The idea that social media has evolved for purposes beyond social use is an understatement. While posts featuring evening sunsets, birthday celebrations, and (unsolicited) selfies are still applauded, the power of social media has long surpassed its original objective. Social media is now largely used in business to market products, promote brands, and connect to current customers.
On a greater scheme, social media has been used as a weapon to spread causes for social struggles of freedom, justice, and equality. Civil rights movements have capitalized social media’s influence, making cause’s values and ideas unavoidable to everyday users. In recent years, movements including the Women’s March, Black Lives Matter, and the Human Rights Campaign have all been leaders in multiplying supporters through social networking. (You can also read our cover story on Jerome Jarre and how he’s using social media to redirect millions of marketing dollars to help humanity.)
On the night of the recent presidential election, Nov. 8, 2016, Teresa Shook, resident of a small Hawaiian island, took to Facebook expressing her concerns for the future of gender equality under the country’s new administration. That’s when she catalyzed an uproar for the Women’s March on Washington. It started with a Facebook event invite.
Shook’s initial Facebook event included the 40 of her friends of which she personally invited. When Shook woke up the following morning, she was shocked to see that 10,000 strangers had RSVP’ed to the event with 10,000 more expressing interest.
In total, her 40 Facebook invites sparked a whopping 500,000 men and women to march in D.C and 600 subsequent marches throughout the rest of the country in weeks to follow.
Shook, a grandmother who is in her 60s, told the Washington Post, “I guess in my heart of hearts I wanted it to happen, but I didn’t really think it would’ve ever gone viral.” Shook continued: “I don’t even know how to go viral.”
On the day of the Women’s March on Washington, Jan. 21, Shook made an on-stage appearance addressing the hundreds of thousands of who took to the streets of D.C.
“I’m overwhelmed with joy. A negative has been turned into a positive. All these people coming together to unite to try and make a difference. That’s what we’re going to be doing for the next four years. I see it’s really going to happen,” Shook said in an interview the day of the march.
While Shook’s use of social media sparked the event itself, the greater power of social networking didn’t end there. The official Women’s March Organization promoted partakers in the March on Washington and marches around the country to post the hashtag #WhyIMarch on their Twitter and Instagram accounts. The #WhyIMarch hashtag makes marches searchable to users, encouraging further awareness for those unable to attend the march.
Black Lives Matter has also utilized social media as a key instrument in their organizations efforts to gain awareness and momentum.
A study conducted by the Pew Research Center called “Social Media Conversations About Race,” was performed to analyze how and why social media users use the hashtags #BlackLivesMatter and #AllLivesMatter within their posts. For some users, the hashtag serves the purpose of the cause. For others, the hashtags have been used to do just the opposite.
According to the study, the hashtag #BlackLivesMatter was used roughly 12 million times on Twitter from July 12, 2013 to March 31, 2016. Researchers found that while 38 pecent of #BlackLivesMatter tweets were in support of the movement, 11 percent of tweets compiled of opposition. In addition, the 51 percent of tweets including the hashtag were sorted as neutral references to #BlackLivesMatter, general racial issues separate from the specific movement, and the 2016 election.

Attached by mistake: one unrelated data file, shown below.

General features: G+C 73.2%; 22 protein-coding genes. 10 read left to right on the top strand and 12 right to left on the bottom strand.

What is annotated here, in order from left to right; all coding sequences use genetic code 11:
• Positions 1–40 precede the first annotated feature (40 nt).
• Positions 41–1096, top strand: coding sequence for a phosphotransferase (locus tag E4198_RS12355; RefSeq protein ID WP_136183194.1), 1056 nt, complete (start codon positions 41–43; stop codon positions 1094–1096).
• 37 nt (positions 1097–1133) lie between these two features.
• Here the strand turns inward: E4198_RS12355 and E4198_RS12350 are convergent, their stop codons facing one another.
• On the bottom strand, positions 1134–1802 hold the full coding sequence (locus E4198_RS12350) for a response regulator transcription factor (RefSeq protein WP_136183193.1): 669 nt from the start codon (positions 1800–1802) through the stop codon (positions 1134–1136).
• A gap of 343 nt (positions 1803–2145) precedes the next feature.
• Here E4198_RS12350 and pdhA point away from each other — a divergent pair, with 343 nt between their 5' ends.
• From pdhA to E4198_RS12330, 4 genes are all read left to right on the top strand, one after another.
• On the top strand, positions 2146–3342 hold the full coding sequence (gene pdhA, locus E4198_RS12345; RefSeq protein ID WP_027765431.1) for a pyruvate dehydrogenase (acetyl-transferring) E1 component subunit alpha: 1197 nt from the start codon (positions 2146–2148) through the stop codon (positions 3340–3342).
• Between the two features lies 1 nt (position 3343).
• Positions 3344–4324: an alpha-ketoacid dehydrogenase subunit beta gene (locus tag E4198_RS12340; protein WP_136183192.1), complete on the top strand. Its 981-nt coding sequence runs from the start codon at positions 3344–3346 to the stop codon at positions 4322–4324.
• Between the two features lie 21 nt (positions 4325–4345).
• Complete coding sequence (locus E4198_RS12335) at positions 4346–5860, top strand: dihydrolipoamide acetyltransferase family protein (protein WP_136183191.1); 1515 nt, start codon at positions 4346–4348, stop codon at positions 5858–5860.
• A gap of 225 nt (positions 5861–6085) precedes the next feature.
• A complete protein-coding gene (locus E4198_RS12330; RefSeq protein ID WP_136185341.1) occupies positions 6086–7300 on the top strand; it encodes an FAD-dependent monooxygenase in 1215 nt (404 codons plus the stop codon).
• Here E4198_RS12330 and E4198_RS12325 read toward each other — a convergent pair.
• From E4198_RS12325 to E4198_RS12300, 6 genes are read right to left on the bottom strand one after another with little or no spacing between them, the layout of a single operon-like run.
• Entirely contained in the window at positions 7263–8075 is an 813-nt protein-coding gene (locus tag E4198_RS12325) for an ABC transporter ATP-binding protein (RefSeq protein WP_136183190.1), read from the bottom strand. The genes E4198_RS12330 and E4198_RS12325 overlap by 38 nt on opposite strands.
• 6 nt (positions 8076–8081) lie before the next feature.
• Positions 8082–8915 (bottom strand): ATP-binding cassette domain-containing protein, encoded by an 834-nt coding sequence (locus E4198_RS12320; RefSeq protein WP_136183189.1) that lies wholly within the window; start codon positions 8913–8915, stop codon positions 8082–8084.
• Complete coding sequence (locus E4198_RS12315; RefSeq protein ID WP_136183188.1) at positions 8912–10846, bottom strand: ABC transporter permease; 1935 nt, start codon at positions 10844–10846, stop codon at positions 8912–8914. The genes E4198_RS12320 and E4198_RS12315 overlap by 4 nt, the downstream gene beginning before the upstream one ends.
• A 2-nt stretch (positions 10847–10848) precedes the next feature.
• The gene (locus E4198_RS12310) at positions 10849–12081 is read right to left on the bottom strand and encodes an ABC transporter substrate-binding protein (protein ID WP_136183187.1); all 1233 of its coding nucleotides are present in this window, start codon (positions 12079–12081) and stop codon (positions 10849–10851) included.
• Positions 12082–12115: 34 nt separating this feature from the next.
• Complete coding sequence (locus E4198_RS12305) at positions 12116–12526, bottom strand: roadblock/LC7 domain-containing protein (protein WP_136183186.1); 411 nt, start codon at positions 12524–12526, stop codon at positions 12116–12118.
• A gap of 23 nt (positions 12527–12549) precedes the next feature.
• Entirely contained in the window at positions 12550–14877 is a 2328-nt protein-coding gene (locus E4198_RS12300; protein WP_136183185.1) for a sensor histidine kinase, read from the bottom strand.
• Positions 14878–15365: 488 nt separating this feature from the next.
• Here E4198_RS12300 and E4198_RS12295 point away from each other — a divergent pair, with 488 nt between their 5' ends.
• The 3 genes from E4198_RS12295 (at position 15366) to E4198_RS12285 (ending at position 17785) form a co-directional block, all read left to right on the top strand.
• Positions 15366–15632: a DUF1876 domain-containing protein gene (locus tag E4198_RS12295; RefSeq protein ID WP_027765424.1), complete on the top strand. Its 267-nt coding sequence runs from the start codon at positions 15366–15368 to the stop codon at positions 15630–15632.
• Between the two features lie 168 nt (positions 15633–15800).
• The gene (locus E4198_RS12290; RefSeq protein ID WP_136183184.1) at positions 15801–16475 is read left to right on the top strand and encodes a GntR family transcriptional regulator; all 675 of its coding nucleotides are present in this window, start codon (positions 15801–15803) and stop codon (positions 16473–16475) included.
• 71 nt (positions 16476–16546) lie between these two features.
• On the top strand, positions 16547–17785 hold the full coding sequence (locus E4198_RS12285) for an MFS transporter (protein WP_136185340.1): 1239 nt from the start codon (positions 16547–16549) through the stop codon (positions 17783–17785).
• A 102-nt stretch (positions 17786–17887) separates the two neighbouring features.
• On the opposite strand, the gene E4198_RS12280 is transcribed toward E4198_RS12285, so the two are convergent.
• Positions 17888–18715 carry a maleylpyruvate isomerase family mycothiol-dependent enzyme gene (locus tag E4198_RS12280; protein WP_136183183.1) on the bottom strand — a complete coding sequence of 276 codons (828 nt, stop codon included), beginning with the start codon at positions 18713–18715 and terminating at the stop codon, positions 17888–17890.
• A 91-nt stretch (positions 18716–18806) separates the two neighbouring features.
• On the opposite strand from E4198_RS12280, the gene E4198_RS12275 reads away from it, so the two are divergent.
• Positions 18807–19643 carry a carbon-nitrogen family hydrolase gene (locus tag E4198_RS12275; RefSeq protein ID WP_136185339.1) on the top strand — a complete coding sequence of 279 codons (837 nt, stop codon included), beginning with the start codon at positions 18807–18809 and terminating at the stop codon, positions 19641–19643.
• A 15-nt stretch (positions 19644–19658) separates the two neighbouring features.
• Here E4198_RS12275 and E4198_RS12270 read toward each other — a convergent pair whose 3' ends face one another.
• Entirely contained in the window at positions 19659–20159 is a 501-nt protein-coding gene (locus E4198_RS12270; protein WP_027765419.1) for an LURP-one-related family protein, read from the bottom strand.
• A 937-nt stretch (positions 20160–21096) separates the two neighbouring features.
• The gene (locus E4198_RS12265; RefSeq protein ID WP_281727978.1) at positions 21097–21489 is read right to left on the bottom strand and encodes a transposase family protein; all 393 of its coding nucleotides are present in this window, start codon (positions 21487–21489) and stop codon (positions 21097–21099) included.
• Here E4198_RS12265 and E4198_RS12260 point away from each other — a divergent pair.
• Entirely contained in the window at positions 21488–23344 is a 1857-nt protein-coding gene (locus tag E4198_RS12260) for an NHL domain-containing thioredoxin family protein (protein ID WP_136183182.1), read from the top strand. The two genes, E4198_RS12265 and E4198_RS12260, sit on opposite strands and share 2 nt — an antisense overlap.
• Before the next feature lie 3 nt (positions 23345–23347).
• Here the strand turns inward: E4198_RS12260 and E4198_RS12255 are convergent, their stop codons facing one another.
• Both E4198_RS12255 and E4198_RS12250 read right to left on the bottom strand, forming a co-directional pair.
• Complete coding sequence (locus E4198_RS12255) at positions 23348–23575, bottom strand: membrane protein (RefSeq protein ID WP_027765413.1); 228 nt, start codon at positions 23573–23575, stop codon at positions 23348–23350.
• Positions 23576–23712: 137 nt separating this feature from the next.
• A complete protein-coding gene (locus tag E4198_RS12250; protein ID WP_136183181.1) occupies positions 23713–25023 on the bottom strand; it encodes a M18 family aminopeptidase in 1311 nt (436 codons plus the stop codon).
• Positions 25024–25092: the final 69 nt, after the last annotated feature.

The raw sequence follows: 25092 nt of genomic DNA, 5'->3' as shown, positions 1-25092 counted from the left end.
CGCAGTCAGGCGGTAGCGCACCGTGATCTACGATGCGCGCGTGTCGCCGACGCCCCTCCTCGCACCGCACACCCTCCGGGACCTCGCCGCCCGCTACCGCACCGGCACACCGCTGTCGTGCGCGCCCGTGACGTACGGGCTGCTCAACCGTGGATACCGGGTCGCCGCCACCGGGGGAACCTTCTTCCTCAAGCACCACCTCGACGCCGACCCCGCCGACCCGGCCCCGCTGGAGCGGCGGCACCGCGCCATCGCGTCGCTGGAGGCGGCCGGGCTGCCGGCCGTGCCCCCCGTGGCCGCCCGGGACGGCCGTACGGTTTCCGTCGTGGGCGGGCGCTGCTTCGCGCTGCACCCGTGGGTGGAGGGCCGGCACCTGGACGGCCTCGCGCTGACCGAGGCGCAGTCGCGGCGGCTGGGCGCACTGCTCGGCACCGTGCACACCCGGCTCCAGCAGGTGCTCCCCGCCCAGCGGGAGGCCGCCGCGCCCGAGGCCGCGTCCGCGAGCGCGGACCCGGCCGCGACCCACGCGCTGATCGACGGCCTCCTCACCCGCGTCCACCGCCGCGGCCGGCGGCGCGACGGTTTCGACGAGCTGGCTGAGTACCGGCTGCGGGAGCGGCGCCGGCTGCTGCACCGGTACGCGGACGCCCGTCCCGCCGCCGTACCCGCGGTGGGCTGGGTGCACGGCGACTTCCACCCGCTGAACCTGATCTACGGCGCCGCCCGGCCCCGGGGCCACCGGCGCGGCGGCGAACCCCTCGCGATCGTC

While social media has proven to be positive for social rights movements, the study shows the harsh reality of how users largely take advantage of social networking to damage social struggles for equality.
To target such users, the Guardian reports that in recent years, civil rights groups have sought out executives at companies like Twitter and Facebook to moderate abusive users. However, as reported, moderation systems by such companies are largely viewed as being “racially biased.” Civil rights groups argue that data shows how Facebook specifically censors activists of color and Black Lives Matter posts, but ignores posts of white supremacists spreading violent threats.
“Despite obstacles to improve the supervising of social networking sites, without doubt, social media has progressed development of social freedom and equality, and will continue to do so.”
In effort to work with social networking companies to improve company moderation systems, 70 civil rights organizations collaborated in a letter to Facebook CEO Mark Zuckerberg and director of Facebook’s global policy Joel Kaplan. The letter urged Facebook to not only stop censoring political speech for social justice, but also for the company to take further and larger steps at targeting offensive users.
Black Lives Matter has argued that although Facebook most certainly has the means to address these problems, the capable company has yet to make the issue of primary concern.
Despite obstacles to improve the supervising of social networking sites, without doubt, social media has progressed development of social freedom and equality, and will continue to do so. With the direction of our country’s growing social and political awareness, whether or not you enjoy seeing social rights movements across your news feeds, it’s doubtful that such stories can be avoided.
No matter if you enjoy seeing social struggles for freedom and equality broadcasted on your news feeds, it’s undeniable that social media’s growing influence on such causes is an incredible outcome from where social networking once started.